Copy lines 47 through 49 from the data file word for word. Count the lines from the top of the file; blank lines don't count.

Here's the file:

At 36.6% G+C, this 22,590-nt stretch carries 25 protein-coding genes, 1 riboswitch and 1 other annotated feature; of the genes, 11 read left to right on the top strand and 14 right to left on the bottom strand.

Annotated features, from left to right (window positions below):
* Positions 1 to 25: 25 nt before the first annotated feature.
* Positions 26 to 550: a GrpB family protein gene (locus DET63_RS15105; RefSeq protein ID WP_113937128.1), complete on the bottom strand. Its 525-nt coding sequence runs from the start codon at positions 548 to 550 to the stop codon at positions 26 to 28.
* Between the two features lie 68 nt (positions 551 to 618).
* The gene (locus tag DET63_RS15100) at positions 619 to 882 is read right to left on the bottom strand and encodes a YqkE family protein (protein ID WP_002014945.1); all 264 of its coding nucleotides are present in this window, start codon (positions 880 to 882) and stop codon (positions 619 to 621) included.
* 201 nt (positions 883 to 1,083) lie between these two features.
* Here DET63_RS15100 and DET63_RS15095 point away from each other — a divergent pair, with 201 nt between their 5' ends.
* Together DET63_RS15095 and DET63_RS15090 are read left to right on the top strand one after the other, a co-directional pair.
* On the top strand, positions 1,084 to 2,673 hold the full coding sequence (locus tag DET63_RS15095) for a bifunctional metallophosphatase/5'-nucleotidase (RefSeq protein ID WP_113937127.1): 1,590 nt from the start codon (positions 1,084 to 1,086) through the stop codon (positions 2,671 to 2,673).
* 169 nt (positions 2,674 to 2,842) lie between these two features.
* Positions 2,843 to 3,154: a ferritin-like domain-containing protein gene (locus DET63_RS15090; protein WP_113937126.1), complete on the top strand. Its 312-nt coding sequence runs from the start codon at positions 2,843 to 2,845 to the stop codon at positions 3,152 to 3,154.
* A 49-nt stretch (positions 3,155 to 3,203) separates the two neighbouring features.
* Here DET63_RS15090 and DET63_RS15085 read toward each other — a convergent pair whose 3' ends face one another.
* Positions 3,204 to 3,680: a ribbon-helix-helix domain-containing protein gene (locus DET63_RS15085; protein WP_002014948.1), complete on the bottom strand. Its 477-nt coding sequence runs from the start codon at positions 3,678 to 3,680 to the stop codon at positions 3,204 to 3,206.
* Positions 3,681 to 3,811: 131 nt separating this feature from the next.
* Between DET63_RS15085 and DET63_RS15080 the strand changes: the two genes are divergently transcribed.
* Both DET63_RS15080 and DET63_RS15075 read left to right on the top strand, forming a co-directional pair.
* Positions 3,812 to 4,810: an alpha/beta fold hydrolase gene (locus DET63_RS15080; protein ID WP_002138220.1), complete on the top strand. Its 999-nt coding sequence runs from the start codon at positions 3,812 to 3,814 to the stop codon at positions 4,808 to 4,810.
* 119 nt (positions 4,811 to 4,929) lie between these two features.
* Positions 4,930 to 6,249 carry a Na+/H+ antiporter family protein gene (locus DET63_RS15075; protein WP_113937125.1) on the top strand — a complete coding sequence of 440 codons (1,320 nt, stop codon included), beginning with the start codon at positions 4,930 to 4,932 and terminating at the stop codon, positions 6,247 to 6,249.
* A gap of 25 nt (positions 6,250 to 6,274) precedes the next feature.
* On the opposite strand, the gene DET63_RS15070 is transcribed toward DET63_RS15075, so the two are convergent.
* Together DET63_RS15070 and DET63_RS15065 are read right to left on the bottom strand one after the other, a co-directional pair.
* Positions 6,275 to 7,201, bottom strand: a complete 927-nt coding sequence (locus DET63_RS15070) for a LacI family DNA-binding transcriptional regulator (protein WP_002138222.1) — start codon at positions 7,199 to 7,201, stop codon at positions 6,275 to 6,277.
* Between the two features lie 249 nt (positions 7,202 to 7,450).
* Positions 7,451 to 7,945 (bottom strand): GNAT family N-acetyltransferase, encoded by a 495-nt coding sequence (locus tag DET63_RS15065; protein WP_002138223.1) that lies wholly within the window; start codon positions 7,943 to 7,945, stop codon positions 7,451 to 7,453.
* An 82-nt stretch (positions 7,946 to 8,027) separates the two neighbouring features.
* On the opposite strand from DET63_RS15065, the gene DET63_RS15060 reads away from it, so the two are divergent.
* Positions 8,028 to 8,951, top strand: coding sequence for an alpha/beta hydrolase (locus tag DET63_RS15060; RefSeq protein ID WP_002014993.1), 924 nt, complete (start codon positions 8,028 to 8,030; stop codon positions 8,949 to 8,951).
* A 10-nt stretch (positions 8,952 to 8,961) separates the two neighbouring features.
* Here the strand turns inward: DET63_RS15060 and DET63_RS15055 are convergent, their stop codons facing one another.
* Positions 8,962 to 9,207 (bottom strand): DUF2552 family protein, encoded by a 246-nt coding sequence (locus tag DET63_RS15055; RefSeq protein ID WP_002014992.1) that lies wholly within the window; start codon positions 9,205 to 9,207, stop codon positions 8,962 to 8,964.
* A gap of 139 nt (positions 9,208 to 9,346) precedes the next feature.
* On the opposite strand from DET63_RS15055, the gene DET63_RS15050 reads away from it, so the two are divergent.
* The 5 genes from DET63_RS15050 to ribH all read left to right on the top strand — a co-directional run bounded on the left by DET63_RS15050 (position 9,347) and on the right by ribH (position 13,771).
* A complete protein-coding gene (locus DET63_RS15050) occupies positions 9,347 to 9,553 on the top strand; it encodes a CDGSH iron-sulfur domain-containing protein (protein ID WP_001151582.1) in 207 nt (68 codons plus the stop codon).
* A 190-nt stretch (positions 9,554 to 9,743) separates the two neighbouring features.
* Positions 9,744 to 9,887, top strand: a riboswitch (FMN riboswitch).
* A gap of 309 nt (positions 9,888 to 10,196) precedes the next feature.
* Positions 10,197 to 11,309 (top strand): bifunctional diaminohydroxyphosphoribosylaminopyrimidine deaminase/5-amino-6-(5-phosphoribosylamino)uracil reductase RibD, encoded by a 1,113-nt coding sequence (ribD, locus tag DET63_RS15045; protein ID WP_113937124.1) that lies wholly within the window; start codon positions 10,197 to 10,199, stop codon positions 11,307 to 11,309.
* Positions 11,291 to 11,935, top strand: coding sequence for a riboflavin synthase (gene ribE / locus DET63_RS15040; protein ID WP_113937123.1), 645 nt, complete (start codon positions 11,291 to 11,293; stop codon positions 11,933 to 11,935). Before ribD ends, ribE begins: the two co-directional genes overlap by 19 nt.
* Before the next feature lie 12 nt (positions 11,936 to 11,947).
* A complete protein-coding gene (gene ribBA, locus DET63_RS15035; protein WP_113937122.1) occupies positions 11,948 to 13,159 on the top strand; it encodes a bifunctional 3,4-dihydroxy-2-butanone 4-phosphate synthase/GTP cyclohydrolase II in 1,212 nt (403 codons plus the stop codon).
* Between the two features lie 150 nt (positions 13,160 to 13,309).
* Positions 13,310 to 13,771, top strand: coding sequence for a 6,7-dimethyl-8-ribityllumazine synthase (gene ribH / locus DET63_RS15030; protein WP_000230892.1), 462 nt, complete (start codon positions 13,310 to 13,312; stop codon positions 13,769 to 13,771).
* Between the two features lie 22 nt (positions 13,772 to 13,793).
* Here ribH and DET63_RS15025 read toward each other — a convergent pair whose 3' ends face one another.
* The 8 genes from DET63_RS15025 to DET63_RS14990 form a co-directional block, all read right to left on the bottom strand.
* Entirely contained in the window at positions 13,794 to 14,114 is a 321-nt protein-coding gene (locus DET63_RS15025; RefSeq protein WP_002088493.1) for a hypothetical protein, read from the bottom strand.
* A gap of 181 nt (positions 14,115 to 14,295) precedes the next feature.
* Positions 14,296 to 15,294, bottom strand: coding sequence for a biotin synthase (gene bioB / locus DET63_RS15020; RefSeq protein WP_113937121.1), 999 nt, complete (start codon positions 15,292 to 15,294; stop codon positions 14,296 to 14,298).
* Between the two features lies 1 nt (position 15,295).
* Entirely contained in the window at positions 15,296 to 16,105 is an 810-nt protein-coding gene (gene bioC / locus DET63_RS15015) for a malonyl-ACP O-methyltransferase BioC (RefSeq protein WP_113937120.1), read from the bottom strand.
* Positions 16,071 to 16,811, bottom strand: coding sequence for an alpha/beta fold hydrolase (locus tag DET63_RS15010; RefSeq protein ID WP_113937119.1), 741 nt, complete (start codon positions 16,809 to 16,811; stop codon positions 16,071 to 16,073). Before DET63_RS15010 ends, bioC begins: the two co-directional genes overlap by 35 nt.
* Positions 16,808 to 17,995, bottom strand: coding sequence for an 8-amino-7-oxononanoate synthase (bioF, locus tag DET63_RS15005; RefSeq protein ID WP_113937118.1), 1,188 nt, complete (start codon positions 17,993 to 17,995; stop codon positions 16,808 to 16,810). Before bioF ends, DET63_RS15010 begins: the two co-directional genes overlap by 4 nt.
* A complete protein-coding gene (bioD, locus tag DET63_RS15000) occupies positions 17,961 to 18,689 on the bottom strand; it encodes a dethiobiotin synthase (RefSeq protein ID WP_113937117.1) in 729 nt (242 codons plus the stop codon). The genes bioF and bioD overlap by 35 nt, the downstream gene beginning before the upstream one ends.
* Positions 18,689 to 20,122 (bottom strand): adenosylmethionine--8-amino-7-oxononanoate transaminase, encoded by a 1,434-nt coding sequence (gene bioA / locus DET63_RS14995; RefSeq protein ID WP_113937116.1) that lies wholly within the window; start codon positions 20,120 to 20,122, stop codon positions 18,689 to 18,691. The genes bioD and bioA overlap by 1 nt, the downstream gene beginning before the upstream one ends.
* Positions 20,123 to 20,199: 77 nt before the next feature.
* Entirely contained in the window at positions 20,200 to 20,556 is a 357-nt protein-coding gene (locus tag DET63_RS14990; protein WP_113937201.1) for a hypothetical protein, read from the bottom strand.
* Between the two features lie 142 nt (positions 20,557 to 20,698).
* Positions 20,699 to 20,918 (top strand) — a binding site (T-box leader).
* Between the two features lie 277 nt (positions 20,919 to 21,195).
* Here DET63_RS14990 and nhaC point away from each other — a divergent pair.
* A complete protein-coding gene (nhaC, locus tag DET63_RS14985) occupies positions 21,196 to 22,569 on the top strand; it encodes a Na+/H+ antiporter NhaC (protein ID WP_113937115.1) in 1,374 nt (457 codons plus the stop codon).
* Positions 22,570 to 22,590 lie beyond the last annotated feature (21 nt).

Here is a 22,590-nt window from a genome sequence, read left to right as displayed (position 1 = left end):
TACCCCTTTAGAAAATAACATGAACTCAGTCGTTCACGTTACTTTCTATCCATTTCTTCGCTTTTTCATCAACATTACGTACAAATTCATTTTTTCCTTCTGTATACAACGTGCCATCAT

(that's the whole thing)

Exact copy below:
* Between the two features lie 22 nt (positions 13,772 to 13,793).
* Here ribH and DET63_RS15025 read toward each other — a convergent pair whose 3' ends face one another.
* The 8 genes from DET63_RS15025 to DET63_RS14990 form a co-directional block, all read right to left on the bottom strand.